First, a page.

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15 of 18 people found the following review helpful
5.0 out of 5 stars Solid Overview on ways to reduce American health care costs
With all the current interest in health care reform, I found this an excellent book to provide hope and background for those of us who favor health care reform under President Obama. Written by the current CEO of Kaiser Permanente, the book systematically provides areas where cost-savings can be achieved in an easy-to-read-and-follow format.

His first and,...
Published on August 31, 2009 by George Fulmore

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4 of 12 people found the following review helpful
3.0 out of 5 stars Interesting but misses the biggest question not being asked.....
This is a really thought provoking book with some excellent points.

Was a tad puzzled why Chapter 9 was only a handful of pages long and discussed issues like Americans being unhealthy, obese, lazy, and a few issues like food labeling etc., but nothing about Americans who love their constitutional rights and freedoms, which are written down on paper beginning...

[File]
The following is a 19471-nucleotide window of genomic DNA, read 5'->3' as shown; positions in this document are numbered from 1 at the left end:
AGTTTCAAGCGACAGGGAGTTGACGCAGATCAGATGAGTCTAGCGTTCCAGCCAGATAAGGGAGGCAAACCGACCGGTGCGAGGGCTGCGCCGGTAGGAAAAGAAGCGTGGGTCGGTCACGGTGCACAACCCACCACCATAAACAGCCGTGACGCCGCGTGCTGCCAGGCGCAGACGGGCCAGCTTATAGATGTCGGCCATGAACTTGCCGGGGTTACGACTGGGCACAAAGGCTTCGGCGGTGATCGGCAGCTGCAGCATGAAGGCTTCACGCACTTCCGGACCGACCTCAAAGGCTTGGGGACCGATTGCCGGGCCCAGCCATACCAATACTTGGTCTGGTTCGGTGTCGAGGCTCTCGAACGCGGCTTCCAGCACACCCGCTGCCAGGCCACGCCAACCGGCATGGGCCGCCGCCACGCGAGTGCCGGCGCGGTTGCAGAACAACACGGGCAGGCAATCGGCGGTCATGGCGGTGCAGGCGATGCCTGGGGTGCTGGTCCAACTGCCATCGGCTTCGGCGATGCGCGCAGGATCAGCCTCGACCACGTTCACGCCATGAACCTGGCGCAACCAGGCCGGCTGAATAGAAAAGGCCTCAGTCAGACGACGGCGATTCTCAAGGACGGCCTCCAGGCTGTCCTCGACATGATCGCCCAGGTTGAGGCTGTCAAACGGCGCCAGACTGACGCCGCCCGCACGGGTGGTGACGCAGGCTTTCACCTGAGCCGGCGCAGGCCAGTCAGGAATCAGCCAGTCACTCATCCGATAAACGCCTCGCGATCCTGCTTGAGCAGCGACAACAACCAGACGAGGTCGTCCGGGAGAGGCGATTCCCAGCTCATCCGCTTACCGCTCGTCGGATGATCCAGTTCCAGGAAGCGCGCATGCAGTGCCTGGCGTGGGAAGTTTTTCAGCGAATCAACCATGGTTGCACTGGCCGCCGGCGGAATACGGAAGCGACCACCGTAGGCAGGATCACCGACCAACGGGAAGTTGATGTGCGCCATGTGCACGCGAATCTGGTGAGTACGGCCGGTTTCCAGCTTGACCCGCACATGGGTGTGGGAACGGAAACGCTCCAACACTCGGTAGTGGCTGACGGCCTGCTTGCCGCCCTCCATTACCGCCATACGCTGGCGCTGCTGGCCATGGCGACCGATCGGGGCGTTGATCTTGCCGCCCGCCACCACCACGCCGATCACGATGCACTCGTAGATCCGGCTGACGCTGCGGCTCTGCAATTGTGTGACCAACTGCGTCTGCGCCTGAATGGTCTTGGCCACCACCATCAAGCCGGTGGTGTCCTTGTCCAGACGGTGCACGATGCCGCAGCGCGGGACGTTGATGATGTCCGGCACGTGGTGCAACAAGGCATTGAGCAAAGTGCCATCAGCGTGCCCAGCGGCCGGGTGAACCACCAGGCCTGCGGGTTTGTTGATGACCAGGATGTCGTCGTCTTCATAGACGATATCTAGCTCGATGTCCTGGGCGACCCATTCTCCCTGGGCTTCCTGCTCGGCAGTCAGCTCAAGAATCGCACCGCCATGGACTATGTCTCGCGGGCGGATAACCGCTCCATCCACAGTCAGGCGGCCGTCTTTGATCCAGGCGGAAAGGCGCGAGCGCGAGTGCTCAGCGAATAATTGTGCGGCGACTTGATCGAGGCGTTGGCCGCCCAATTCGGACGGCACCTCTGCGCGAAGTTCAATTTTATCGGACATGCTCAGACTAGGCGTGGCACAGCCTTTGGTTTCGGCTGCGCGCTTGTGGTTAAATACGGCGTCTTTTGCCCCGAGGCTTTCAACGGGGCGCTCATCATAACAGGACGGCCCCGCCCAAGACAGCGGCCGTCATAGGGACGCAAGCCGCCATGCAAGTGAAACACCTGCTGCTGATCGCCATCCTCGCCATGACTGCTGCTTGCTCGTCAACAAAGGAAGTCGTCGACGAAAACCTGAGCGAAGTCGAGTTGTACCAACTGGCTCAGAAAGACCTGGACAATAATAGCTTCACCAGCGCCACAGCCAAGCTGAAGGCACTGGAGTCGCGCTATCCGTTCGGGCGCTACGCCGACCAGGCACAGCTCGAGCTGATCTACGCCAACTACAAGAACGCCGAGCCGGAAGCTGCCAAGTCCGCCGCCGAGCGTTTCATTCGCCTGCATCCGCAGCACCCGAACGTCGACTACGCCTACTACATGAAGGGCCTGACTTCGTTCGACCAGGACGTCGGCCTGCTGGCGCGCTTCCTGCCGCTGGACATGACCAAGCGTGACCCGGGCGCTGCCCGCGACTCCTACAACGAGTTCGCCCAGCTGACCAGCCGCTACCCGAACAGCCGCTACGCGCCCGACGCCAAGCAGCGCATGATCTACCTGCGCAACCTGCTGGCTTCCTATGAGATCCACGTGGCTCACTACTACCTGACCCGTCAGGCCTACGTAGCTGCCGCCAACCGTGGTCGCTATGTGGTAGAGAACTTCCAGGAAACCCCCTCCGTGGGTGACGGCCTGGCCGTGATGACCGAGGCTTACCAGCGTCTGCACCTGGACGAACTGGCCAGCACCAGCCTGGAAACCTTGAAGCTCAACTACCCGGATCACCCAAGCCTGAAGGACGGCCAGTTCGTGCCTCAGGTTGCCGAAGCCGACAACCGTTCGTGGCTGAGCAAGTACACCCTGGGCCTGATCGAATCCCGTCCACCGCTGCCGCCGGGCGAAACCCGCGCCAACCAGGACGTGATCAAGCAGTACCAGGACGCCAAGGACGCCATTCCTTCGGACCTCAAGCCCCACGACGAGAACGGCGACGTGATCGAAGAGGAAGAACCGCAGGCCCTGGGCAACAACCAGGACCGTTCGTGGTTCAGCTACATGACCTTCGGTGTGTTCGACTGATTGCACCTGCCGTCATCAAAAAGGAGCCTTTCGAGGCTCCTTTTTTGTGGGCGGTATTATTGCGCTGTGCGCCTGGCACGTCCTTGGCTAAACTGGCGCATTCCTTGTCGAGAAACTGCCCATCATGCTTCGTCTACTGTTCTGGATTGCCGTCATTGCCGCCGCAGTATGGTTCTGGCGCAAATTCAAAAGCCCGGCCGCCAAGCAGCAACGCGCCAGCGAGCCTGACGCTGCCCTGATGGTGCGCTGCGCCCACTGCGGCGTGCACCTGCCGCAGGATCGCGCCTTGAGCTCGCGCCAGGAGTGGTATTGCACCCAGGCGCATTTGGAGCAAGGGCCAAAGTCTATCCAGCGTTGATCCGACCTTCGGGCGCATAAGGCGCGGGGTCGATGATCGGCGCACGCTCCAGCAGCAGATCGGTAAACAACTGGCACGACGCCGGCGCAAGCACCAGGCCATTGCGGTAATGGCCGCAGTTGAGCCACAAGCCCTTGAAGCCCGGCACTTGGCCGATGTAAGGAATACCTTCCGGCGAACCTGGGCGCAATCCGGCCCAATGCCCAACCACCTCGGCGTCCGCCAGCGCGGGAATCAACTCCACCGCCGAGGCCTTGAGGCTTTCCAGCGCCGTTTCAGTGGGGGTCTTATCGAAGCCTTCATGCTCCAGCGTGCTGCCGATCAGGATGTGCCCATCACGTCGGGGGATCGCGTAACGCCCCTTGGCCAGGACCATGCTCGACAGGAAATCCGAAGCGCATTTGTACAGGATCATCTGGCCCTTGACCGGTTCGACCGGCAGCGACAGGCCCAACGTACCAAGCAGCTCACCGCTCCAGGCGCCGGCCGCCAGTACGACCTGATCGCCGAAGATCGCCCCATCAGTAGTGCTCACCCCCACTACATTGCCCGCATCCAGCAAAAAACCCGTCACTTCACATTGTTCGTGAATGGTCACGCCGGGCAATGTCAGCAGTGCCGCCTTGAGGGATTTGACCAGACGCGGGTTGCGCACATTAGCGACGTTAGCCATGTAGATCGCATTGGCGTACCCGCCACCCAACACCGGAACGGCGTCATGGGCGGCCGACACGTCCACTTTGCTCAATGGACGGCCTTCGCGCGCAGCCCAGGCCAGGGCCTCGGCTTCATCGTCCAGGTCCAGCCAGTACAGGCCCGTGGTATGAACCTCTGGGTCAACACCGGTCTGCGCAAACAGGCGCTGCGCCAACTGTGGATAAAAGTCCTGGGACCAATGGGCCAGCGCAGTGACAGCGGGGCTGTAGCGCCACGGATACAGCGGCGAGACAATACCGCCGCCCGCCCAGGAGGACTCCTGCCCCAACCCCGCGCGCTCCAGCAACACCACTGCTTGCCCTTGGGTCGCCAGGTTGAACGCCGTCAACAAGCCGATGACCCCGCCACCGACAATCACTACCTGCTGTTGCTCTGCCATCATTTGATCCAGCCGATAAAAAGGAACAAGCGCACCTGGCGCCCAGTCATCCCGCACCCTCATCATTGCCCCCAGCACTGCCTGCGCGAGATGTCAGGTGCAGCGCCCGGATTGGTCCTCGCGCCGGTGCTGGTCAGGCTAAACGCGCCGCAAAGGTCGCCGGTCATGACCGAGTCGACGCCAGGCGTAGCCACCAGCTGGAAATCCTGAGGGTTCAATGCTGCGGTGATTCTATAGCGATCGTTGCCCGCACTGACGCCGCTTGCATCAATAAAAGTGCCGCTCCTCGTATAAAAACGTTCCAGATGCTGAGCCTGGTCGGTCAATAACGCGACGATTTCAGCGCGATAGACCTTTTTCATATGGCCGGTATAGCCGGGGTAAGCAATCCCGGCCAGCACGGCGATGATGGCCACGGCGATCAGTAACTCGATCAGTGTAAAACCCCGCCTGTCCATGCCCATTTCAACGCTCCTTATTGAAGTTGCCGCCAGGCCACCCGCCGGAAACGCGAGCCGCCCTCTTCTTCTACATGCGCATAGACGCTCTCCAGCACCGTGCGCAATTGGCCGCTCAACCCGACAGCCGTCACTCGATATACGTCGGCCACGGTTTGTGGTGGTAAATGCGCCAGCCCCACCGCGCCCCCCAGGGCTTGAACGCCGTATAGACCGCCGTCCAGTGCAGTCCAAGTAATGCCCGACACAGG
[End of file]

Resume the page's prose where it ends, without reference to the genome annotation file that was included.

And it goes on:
Published on September 29, 2009 by Beth DeRoos


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15 of 18 people found the following review helpful
5.0 out of 5 stars Solid Overview on ways to reduce American health care costs, August 31, 2009
By 
George Fulmore (Concord, California USA) - See all my reviews
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This review is from: Health Care Will Not Reform Itself: A User's Guide to Refocusing and Reforming American Health Care (Hardcover)